MEMBERS of the Cam and Dursley Youth Forum have donned their hard hats and high visibility jackets to take a sneak preview of their new youth centre.

The project is on schedule for completion in the middle of September but work was stopped briefly for the contractors at the centre on Parsonage Street to show the excited group around the site.

The young people met with builder, Terry Stevenson, who answered questions about the development which is expected to cost around £300,000.

They were impressed with what they found as the space created inside the ground floor of the old Parsonage building will allow them to run various activities.

A campaign was launched in May to ask young people of Dursley and Cam what the new centre should be called, and this is expected to be announced shortly.

More details on the centre’s internal designs and future plans for the use of the centre are also set to be unveiled soon.

One member of the youth forum, Abi Brown, from Dursley, said it looked like “a really great, adaptable space” and Becky Sparrow said it was “exciting to see the project finally coming together.”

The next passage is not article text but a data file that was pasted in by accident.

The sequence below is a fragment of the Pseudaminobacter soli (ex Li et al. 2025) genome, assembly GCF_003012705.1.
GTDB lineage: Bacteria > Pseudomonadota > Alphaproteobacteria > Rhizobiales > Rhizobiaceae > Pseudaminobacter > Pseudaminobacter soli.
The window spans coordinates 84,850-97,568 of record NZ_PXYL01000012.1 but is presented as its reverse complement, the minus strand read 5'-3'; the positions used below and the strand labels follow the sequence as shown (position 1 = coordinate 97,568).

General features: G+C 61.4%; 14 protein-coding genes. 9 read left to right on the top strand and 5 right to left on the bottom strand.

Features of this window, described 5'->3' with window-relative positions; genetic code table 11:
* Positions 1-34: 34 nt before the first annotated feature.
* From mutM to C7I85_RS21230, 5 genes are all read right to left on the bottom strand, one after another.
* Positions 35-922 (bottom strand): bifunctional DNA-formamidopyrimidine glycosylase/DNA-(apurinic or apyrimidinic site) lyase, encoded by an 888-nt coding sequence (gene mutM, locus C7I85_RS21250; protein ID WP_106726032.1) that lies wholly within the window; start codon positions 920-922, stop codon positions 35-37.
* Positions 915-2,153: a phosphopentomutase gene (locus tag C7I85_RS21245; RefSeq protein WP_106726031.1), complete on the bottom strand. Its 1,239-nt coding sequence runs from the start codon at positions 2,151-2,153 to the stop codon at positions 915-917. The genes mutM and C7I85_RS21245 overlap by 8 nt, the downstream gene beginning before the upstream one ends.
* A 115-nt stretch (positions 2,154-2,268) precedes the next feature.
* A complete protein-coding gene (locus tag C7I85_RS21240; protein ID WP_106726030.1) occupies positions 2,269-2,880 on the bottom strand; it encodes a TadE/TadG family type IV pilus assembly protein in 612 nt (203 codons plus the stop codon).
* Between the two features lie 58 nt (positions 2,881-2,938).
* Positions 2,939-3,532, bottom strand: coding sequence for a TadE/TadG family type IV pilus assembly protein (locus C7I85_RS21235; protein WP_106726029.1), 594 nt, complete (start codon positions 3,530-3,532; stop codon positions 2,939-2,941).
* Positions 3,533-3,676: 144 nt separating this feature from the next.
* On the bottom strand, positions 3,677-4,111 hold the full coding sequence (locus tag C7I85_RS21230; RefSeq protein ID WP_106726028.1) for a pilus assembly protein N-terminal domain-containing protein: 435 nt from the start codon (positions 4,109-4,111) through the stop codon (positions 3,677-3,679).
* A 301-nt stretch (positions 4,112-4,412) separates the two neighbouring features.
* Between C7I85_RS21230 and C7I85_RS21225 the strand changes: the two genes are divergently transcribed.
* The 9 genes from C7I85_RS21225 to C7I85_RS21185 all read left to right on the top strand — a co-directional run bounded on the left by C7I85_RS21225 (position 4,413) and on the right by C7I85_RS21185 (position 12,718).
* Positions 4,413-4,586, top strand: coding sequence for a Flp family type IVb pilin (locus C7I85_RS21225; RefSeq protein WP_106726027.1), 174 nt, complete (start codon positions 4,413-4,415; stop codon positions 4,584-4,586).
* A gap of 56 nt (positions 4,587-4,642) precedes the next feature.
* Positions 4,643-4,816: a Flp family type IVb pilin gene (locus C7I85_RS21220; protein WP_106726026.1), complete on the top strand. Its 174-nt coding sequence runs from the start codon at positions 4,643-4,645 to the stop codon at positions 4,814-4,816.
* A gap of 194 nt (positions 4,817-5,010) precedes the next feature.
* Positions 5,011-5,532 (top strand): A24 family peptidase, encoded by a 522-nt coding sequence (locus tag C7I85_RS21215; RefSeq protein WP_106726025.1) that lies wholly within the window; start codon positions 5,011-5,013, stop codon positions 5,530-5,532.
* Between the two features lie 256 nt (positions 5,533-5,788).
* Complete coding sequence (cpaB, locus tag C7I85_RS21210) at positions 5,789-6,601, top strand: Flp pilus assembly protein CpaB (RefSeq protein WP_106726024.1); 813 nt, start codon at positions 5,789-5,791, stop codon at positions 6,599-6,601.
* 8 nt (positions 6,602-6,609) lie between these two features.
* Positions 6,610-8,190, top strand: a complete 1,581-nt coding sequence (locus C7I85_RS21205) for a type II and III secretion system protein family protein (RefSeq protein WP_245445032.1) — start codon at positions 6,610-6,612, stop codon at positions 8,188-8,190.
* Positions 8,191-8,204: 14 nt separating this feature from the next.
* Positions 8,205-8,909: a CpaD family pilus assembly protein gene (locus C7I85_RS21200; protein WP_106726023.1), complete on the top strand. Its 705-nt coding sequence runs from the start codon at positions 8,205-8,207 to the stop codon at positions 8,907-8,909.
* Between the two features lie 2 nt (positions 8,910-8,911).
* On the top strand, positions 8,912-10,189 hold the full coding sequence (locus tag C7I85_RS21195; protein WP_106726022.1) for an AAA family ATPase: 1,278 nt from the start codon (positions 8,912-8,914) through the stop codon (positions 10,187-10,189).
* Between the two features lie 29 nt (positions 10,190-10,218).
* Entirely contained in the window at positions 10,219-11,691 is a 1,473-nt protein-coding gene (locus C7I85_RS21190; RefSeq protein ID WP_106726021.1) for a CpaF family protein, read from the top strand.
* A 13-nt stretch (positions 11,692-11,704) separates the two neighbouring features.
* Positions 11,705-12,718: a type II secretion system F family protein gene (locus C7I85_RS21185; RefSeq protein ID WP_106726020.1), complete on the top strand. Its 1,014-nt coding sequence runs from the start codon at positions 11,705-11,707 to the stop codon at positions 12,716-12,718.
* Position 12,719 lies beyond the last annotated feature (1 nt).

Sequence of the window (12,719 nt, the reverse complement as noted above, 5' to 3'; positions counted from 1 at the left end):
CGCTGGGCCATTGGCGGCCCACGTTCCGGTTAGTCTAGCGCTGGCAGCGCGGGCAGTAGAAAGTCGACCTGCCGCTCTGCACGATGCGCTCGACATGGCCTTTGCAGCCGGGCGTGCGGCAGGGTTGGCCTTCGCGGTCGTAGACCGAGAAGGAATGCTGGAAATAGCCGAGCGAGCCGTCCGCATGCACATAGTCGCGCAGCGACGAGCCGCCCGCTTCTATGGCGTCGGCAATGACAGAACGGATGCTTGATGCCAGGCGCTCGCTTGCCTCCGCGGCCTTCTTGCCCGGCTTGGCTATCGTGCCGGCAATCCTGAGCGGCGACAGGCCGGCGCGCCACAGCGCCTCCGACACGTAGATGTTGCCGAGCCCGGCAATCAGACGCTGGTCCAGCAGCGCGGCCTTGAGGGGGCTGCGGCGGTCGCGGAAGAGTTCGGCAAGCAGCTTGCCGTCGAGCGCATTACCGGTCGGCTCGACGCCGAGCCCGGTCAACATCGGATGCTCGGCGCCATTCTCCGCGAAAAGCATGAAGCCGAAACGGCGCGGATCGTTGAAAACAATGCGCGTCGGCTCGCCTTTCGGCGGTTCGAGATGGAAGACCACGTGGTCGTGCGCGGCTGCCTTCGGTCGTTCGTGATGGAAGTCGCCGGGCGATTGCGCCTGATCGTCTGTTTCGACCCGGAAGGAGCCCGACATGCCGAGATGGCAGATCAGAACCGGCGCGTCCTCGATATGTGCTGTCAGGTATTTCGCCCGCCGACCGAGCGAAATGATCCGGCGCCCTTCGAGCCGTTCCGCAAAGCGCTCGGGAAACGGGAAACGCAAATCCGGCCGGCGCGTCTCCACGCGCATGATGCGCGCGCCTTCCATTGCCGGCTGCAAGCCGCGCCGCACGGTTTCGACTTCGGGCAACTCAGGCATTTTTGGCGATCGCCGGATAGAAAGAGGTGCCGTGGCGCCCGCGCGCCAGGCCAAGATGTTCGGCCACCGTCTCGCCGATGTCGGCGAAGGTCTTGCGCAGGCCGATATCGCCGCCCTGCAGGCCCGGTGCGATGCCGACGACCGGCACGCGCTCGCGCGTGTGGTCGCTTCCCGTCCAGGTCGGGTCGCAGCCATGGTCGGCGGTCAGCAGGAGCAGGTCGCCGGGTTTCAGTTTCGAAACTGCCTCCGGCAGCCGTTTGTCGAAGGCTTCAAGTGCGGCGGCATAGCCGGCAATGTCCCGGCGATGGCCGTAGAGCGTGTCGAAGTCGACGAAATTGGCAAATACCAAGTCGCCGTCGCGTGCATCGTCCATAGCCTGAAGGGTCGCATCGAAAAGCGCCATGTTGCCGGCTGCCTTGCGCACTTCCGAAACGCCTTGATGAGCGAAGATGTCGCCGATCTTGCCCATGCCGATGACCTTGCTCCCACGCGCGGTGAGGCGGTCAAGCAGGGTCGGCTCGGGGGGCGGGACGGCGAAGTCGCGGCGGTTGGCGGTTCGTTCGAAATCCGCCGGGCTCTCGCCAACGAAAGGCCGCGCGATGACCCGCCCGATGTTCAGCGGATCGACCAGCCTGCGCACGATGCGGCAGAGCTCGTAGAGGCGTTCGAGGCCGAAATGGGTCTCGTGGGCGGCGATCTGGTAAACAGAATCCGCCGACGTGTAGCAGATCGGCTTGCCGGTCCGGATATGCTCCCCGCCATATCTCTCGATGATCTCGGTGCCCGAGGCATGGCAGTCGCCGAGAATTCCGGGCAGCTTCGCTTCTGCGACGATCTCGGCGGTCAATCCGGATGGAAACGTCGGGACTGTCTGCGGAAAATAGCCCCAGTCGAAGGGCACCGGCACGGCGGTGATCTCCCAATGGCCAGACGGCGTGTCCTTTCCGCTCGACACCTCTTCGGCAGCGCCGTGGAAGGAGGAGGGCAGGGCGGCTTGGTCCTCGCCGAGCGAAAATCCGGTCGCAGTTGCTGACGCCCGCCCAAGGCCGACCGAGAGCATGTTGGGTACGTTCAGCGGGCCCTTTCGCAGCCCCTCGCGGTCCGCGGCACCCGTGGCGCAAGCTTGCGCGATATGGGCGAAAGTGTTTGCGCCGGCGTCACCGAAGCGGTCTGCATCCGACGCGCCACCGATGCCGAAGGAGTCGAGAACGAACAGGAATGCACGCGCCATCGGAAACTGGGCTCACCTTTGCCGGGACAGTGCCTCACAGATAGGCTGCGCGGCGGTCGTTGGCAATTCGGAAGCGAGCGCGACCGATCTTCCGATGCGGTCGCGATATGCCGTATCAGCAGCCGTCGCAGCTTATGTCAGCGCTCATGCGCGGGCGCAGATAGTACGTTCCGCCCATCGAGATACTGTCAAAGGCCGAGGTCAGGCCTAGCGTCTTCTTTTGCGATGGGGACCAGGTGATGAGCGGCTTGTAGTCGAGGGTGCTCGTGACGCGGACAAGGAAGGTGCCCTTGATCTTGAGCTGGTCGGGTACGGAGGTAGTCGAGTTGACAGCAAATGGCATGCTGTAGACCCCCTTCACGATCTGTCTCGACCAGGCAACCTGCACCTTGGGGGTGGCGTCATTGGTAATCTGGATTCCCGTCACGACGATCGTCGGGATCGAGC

Emma Irvine, Dursley Tabernacle youth worker, said the builders on site had been great and had been really good with the young people on the visit.

“The development is going really well, we’re incredibly busy and the children have been involved in the process all the way along,” she said.

“We just can’t wait for it to be finished.”

It has been a long wait for the younger generation of Dursley and the surrounding area after a six-year hiatus since the town’s last youth centre was demolished to make way for Sainsbury’s supermarket on Castle Street.

The renovation of the ground floor of the Parsonage at Dursley Tabernacle Church will transform it into a multi-use centre for children aged 11 to 19.

As part of the conversion, an access ramp will be created at the front of the building and new heating and electrical fittings will be installed.

The costs are being met by Dursley Town Council and from developers’ contributions as well as £10,000 from Gloucestershire Police and Crime Commissioner Martin Surl from his commissioner's fund.

Dursley Tabernacle has also invested £90,000.